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June 3 Massacre investigation committee forced to stop work after office seizure

March 8 - 2022 KHARTOUM
Banner at a 2019 vigil in Khartoum North in solidarity with people who went missing during the June 3 Massacre (RD)
Banner at a 2019 vigil in Khartoum North in solidarity with people who went missing during the June 3 Massacre (RD)

The national committee set up to investigate the violations that occurred during the violent dispersal of the sit-in in front of the army command on June 3, 2019, announced that it has had to stop its activities after security forces seized the committee’s main office at the end of last week.

The committee is headed by prominent lawyer and human rights defender Nabil Adib.

In an interview with Radio Dabanga’s Sudan Today programme, Nabil Adib explained that security forces ordered the evacuation of the buildings occupied by the committee's own guarding staff and handed them over to authorities. They prevented the committee's employees from entering the premises and taking any equipment belonging to the committee.

Adib said that the committee’s work should be resumed and that the office building should be evacuated of ‘those who stormed it’.

He said that it is important to make sure that the committee's documents are not tampered with and that a security check should be conducted at the building to ensure that there are no equipment items or tools that could be used to reveal secret information included in the investigation.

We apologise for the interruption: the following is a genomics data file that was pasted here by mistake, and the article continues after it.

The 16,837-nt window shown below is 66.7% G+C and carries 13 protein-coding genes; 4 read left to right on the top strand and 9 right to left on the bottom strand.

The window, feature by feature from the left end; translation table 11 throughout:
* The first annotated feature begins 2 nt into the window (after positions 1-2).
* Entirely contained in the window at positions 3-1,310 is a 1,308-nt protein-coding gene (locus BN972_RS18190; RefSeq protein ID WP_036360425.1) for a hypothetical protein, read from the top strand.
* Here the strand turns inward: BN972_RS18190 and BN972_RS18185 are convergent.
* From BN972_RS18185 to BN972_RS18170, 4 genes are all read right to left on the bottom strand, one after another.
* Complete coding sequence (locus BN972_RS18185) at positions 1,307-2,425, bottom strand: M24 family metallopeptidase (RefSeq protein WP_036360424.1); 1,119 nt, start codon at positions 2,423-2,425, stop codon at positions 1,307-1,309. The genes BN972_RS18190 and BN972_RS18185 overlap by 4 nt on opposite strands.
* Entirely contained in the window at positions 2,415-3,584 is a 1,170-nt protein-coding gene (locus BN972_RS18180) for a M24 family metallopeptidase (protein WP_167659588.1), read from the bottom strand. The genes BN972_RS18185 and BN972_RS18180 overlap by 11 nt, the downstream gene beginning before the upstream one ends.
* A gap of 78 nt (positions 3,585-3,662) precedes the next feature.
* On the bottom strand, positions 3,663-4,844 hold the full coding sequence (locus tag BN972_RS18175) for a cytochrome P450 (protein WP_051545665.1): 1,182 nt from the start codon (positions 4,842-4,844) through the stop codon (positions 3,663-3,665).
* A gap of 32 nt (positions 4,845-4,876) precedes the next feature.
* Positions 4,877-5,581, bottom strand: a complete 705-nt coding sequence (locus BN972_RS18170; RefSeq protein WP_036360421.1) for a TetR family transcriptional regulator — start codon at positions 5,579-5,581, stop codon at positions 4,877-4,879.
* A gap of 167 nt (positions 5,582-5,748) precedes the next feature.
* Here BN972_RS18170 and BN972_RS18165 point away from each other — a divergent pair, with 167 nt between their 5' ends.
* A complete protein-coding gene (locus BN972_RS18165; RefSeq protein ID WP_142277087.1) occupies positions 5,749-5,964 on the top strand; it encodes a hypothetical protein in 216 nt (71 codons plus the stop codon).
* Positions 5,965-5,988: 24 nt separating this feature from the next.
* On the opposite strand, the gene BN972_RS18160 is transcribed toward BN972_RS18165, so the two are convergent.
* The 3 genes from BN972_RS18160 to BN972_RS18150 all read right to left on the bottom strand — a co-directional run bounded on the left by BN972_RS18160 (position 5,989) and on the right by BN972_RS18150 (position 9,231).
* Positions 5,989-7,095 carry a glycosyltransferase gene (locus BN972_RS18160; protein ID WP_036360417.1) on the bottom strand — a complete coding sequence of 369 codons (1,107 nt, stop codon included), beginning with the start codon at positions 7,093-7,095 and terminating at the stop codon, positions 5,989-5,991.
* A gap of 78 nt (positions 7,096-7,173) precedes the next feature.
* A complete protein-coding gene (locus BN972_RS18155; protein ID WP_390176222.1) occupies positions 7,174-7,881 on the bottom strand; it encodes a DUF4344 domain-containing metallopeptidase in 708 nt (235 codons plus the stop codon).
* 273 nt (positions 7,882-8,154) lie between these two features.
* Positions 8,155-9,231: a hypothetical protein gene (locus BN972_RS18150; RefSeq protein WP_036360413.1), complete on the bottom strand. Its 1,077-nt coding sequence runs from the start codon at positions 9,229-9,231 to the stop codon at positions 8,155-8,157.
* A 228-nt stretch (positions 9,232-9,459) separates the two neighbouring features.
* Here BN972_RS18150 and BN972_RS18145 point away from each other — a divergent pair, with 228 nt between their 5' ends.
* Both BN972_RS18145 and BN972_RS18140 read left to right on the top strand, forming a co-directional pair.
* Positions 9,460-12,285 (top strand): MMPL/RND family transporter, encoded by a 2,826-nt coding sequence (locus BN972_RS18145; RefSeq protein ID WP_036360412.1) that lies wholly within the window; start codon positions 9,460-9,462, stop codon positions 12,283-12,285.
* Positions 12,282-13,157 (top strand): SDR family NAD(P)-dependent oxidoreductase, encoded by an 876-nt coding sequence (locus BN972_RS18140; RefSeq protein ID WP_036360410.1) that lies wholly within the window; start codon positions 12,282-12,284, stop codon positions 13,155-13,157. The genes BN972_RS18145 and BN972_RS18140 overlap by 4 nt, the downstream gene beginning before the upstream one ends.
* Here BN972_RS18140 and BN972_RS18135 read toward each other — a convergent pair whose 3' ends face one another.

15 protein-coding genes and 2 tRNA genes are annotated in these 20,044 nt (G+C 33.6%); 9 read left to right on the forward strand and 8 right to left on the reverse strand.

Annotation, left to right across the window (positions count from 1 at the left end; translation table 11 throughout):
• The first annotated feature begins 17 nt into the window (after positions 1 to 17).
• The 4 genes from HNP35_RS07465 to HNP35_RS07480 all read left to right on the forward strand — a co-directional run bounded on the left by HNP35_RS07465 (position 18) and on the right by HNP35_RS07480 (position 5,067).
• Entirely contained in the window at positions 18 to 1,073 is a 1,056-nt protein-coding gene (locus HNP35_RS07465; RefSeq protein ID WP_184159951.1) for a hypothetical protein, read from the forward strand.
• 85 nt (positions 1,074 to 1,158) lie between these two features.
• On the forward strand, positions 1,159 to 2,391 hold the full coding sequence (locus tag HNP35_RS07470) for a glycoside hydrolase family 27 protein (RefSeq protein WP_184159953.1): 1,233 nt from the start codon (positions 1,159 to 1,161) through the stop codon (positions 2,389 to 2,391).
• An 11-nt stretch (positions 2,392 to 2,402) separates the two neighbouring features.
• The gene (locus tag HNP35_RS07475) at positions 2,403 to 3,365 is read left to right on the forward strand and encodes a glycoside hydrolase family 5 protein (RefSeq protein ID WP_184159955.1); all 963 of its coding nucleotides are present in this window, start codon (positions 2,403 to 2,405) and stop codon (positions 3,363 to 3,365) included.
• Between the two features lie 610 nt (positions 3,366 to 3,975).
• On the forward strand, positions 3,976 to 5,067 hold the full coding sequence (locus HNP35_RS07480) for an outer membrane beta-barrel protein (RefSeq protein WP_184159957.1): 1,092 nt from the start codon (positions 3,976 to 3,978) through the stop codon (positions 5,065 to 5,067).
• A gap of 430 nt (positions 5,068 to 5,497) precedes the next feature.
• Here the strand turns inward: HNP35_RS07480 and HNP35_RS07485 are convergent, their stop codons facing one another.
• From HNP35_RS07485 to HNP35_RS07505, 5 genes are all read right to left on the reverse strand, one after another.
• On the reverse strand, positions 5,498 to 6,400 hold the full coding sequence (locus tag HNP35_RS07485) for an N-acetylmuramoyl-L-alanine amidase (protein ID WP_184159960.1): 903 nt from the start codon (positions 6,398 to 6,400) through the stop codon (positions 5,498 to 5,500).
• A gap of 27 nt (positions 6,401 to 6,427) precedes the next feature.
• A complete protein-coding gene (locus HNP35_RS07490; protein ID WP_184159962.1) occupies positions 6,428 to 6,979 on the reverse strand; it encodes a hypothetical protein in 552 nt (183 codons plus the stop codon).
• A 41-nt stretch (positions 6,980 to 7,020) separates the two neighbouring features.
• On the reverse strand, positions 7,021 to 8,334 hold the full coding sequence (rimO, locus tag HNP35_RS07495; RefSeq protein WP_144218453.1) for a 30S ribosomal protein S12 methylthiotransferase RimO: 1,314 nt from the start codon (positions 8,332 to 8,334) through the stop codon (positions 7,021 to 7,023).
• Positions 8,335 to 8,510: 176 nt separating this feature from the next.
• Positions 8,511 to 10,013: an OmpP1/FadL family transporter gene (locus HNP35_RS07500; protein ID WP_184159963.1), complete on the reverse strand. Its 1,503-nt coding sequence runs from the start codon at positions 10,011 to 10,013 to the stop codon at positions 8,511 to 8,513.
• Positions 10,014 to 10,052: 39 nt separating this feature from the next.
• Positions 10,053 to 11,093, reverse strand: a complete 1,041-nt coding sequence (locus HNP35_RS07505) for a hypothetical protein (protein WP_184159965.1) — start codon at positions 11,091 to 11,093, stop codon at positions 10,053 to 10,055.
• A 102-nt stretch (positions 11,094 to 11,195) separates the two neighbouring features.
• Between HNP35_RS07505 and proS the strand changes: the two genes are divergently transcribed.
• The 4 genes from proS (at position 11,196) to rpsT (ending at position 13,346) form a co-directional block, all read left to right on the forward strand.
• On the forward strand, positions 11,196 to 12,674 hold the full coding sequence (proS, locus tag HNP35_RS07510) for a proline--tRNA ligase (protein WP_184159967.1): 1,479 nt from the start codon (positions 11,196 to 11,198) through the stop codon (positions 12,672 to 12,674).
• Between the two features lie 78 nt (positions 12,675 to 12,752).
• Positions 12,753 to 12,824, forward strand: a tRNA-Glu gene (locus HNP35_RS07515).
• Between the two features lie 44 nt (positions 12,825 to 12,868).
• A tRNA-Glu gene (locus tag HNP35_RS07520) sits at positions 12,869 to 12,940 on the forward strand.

Human rights lawyer Nabil Adib (SUNA)


June 3 Massacre

On June 3, 2019, two days before the end of Ramadan, the large sit-in in front of the army command, was broken up with excessive violence. More than 186 protesters were reportedly killed. The bodies of 40 of them were found floating in the Nile. More than 700 others sustained injuries, and at least 100 people went missing in the June 3/Ramadan 29 massacre.

The sit-in was the result of the military coup. Since December 2018, large protests were organised to pressure the then ruling Omar Al Bashir to step down. In April, the dictator was deposed in a military coup. However, protesters continued to occupy the space in front of the Ministry of Defence to demand the military to cede power to a civilian government.

Two months later, on June 3/Ramadan 29, the people at the sit-in were attacked by government forces

Upon request of former PM Hamdok, an independent national commission of inquiry into the June 3 massacre was formed in September 2019, headed by Nabil Adib. The commission began collecting testimonies, photos, and video recordings of more than 3,000 witnesses and started in-person questioning of the military members of the Sovereignty Council last year.

During last year’s commemorations, Hamdok admitted that “complicated ties” with security forces “has sometimes slowed down justice and delayed the submission of information” required by the committee.

The information gathered by the committee shines a light on the role of the military and security forces, who took power on the October 25 military coup, in the massacre.

“The result could lead to a coup d’état or to mass unrest in the streets,” Adib said in an interview on May 4, 2021.

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